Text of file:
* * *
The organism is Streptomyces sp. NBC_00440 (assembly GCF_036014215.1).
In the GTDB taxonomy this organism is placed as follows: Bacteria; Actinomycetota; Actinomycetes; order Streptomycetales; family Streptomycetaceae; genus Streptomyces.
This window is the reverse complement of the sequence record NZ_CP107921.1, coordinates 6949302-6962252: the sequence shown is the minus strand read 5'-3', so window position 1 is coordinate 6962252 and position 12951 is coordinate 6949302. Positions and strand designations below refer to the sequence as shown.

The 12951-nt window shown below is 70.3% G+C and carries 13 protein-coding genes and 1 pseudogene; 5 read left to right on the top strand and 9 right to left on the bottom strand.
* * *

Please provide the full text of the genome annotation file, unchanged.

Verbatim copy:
The organism is Streptomyces sp. NBC_00440 (assembly GCF_036014215.1).
In the GTDB taxonomy this organism is placed as follows: Bacteria; Actinomycetota; Actinomycetes; order Streptomycetales; family Streptomycetaceae; genus Streptomyces.
This window is the reverse complement of the sequence record NZ_CP107921.1, coordinates 6949302-6962252: the sequence shown is the minus strand read 5'-3', so window position 1 is coordinate 6962252 and position 12951 is coordinate 6949302. Positions and strand designations below refer to the sequence as shown.

The 12951-nt window shown below is 70.3% G+C and carries 13 protein-coding genes and 1 pseudogene; 5 read left to right on the top strand and 9 right to left on the bottom strand.